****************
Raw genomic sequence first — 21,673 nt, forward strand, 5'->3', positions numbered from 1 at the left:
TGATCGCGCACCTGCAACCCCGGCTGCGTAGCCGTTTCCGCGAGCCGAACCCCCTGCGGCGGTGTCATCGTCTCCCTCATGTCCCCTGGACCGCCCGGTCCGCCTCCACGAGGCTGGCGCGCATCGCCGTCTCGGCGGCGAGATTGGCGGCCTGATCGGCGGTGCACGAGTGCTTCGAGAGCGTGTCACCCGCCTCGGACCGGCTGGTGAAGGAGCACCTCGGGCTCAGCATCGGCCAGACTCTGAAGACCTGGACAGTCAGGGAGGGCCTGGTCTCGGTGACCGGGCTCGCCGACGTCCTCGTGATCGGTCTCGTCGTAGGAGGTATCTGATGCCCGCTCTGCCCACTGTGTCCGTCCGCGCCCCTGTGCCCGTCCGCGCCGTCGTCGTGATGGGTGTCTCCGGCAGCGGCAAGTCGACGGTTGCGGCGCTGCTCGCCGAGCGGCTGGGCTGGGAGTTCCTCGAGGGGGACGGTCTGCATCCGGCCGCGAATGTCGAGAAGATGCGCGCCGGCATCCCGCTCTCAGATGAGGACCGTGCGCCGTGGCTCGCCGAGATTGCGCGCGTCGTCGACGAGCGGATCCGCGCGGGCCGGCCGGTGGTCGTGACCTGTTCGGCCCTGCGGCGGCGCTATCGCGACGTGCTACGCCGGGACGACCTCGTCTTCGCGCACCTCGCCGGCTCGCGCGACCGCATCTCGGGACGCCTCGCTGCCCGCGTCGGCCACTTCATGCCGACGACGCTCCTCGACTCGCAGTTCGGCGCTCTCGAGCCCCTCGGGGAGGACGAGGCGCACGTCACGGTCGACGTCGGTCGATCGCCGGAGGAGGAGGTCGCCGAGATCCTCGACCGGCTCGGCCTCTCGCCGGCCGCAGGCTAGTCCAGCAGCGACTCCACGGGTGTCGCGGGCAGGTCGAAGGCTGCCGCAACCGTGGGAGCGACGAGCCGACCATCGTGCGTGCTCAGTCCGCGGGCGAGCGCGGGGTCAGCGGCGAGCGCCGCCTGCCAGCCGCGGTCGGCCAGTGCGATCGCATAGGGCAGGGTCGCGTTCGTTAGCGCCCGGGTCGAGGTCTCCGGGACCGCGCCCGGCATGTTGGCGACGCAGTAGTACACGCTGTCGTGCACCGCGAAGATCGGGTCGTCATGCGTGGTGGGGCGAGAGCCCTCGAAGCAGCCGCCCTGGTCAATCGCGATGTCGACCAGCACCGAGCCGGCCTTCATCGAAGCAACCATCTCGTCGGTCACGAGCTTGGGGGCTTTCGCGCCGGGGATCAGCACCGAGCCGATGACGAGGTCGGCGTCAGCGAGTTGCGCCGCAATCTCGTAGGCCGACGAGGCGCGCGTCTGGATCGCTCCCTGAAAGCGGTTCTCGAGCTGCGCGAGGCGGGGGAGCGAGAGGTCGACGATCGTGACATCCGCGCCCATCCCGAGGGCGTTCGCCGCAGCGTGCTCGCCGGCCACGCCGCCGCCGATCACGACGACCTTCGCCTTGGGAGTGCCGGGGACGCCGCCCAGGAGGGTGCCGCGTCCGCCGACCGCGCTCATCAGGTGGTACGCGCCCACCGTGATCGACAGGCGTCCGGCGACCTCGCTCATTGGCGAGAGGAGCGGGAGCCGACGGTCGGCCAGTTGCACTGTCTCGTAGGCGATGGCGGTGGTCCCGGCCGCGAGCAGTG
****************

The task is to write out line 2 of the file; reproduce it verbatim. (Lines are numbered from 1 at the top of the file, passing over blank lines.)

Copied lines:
TGATCGCGCACCTGCAACCCCGGCTGCGTAGCCGTTTCCGCGAGCCGAACCCCCTGCGGCGGTGTCATCGTCTCCCTCATGTCCCCTGGACCGCCCGGTCCGCCTCCACGAGGCTGGCGCGCATCGCCGTCTCGGCGGCGAGATTGGCGGCCTGATCGGCGGTGCACGAGTGCTTCGAGAGCGTGTCACCCGCCTCGGACCGGCTGGTGAAGGAGCACCTCGGGCTCAGCATCGGCCAGACTCTGAAGACCTGGACAGTCAGGGAGGGCCTGGTCTCGGTGACCGGGCTCGCCGACGTCCTCGTGATCGGTCTCGTCGTAGGAGGTATCTGATGCCCGCTCTGCCCACTGTGTCCGTCCGCGCCCCTGTGCCCGTCCGCGCCGTCGTCGTGATGGGTGTCTCCGGCAGCGGCAAGTCGACGGTTGCGGCGCTGCTCGCCGAGCGGCTGGGCTGGGAGTTCCTCGAGGGGGACGGTCTGCATCCGGCCGCGAATGTCGAGAAGATGCGCGCCGGCATCCCGCTCTCAGATGAGGACCGTGCGCCGTGGCTCGCCGAGATTGCGCGCGTCGTCGACGAGCGGATCCGCGCGGGCCGGCCGGTGGTCGTGACCTGTTCGGCCCTGCGGCGGCGCTATCGCGACGTGCTACGCCGGGACGACCTCGTCTTCGCGCACCTCGCCGGCTCGCGCGACCGCATCTCGGGACGCCTCGCTGCCCGCGTCGGCCACTTCATGCCGACGACGCTCCTCGACTCGCAGTTCGGCGCTCTCGAGCCCCTCGGGGAGGACGAGGCGCACGTCACGGTCGACGTCGGTCGATCGCCGGAGGAGGAGGTCGCCGAGATCCTCGACCGGCTCGGCCTCTCGCCGGCCGCAGGCTAGTCCAGCAGCGACTCCACGGGTGTCGCGGGCAGGTCGAAGGCTGCCGCAACCGTGGGAGCGACGAGCCGACCATCGTGCGTGCTCAGTCCGCGGGCGAGCGCGGGGTCAGCGGCGAGCGCCGCCTGCCAGCCGCGGTCGGCCAGTGCGATCGCATAGGGCAGGGTCGCGTTCGTTAGCGCCCGGGTCGAGGTCTCCGGGACCGCGCCCGGCATGTTGGCGACGCAGTAGTACACGCTGTCGTGCACCGCGAAGATCGGGTCGTCATGCGTGGTGGGGCGAGAGCCCTCGAAGCAGCCGCCCTGGTCAATCGCGATGTCGACCAGCACCGAGCCGGCCTTCATCGAAGCAACCATCTCGTCGGTCACGAGCTTGGGGGCTTTCGCGCCGGGGATCAGCACCGAGCCGATGACGAGGTCGGCGTCAGCGAGTTGCGCCGCAATCTCGTAGGCCGACGAGGCGCGCGTCTGGATCGCTCCCTGAAAGCGGTTCTCGAGCTGCGCGAGGCGGGGGAGCGAGAGGTCGACGATCGTGACATCCGCGCCCATCCCGAGGGCGTTCGCCGCAGCGTGCTCGCCGGCCACGCCGCCGCCGATCACGACGACCTTCGCCTTGGGAGTGCCGGGGACGCCGCCCAGGAGGGTGCCGCGTCCGCCGACCGCGCTCATCAGGTGGTACGCGCCCACCGTGATCGACAGGCGTCCGGCGACCTCGCTCATTGGCGAGAGGAGCGGGAGCCGACGGTCGGCCAGTTGCACTGTCTCGTAGGCGATGGCGGTGGTCCCGGCCGCGAGCAGTG